Health Bill Makes Menu Labeling Law For Restaurant Chains

Restaurant chains nationwide will soon have to post calorie information for all food they sell as a part of the health reform bill.

The law covers chains with 20 or more stores and vending machines. It should go into effect within a year, the Associated Press reports.

The new law will supersede all state and local laws requiring fast food restaurants to post calorie counts. Such laws are already in place or pending in seven states and a dozen localities, according to the Center for Science in the Public Interest.

“Coffee drinks can range from 20 calories to 800 calories, and burgers can range from 250 calories to well over 1,000 calories,” said CSPI nutrition policy director Margo G. Wootan in a statement. “With the health reform legislation passed today, Congress is giving Americans easy access to the most critical piece of nutrition information they need when eating out. While it’s a huge victory for consumers, it’s just one of dozens of things we will need to do to reduce rates of obesity and diet-related disease in this country.”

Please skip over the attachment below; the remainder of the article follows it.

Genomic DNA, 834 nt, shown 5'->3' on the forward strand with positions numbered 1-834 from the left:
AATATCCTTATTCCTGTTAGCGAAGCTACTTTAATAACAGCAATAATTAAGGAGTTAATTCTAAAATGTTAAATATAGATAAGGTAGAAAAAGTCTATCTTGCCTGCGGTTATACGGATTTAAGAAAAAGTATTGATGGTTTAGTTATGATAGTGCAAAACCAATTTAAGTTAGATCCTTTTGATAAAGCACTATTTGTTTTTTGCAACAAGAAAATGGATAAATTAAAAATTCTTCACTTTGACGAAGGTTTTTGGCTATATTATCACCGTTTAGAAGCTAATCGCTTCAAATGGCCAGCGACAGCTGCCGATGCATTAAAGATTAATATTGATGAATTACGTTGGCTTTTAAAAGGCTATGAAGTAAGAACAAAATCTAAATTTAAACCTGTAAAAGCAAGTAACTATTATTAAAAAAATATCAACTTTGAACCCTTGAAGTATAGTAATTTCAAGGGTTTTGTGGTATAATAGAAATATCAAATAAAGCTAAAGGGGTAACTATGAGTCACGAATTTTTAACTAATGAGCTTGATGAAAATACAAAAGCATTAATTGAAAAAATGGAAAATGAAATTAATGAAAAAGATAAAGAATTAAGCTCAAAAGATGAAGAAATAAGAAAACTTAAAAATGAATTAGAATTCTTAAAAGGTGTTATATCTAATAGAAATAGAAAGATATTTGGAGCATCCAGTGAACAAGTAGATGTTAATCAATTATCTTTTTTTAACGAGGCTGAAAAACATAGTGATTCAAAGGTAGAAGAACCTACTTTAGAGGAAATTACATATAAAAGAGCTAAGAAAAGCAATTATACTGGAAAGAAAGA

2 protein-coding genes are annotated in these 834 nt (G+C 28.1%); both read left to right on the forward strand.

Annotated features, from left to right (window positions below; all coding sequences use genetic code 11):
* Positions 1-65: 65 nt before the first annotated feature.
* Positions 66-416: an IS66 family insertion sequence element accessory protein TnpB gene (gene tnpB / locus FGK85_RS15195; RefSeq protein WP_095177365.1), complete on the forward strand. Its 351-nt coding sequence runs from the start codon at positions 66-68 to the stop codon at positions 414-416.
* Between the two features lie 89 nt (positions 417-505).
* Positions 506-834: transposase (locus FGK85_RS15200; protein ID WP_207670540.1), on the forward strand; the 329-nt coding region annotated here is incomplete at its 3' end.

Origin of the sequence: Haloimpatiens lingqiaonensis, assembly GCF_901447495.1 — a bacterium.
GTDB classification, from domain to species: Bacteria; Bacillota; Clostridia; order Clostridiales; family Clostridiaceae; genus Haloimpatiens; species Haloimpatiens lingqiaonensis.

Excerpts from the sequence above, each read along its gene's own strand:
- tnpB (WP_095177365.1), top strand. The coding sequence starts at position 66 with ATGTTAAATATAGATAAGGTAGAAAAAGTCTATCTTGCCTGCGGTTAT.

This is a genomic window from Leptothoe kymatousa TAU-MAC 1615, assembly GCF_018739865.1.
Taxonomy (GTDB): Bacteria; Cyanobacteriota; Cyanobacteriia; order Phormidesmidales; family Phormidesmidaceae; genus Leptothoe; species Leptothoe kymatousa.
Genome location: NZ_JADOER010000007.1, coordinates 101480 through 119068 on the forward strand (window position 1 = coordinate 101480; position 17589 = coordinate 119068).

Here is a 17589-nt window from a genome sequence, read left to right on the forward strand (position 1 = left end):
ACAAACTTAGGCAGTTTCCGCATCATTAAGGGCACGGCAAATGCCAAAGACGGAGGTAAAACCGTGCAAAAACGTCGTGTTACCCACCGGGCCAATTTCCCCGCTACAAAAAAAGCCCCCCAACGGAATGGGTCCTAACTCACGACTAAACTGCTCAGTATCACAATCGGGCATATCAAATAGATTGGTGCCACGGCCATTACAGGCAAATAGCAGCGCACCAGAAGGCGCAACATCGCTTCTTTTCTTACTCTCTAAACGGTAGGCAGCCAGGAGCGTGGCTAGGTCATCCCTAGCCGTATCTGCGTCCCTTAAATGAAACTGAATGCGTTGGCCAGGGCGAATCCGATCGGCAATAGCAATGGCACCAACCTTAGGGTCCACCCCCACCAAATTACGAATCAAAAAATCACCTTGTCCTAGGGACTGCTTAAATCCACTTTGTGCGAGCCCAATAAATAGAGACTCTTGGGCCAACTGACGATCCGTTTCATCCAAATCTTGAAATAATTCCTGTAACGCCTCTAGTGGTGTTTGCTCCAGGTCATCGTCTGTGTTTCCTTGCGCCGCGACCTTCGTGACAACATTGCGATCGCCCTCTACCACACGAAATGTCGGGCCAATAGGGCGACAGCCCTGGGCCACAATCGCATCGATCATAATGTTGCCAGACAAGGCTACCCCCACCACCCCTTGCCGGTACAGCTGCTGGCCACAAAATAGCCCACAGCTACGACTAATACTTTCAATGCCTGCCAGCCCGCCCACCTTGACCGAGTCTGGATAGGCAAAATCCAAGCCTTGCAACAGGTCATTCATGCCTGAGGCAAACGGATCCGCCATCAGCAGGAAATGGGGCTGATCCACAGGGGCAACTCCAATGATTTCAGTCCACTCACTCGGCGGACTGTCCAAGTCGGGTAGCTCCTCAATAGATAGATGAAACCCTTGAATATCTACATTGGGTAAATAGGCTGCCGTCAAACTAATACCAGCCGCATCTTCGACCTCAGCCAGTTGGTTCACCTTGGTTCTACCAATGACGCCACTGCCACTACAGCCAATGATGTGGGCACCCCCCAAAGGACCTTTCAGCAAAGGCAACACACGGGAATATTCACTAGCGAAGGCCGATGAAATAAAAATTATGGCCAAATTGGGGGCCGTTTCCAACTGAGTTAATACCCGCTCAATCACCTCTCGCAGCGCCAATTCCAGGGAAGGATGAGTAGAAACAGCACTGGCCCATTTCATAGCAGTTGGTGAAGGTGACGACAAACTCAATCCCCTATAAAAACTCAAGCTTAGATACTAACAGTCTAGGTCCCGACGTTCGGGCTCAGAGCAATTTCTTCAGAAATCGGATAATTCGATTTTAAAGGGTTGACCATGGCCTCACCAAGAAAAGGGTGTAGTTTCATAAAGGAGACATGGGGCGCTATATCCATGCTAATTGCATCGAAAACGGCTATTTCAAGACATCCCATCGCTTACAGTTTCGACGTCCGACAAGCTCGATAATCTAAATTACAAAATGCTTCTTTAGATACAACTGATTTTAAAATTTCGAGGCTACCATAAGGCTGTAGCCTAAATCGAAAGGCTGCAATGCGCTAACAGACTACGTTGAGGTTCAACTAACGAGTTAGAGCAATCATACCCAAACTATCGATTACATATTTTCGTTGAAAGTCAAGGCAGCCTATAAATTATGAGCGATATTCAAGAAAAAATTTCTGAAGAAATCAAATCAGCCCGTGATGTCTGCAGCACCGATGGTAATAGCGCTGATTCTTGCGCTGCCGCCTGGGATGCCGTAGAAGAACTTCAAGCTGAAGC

The National Restaurant Association reversed its longstanding opposition to menu labeling last year and praised the new law. But Deborah Dowdell, president of the New Jersey Restaurant Association, which represents 23,000 food and drink businesses, told the Wall Street Journal that the law will increase costs for restaurants and might not be the most effective way to counter the obesity epidemic.

CSPI has the calorie information provision as well as the entire health reform bill.

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Bridget Huber is a FairWarning contributor.

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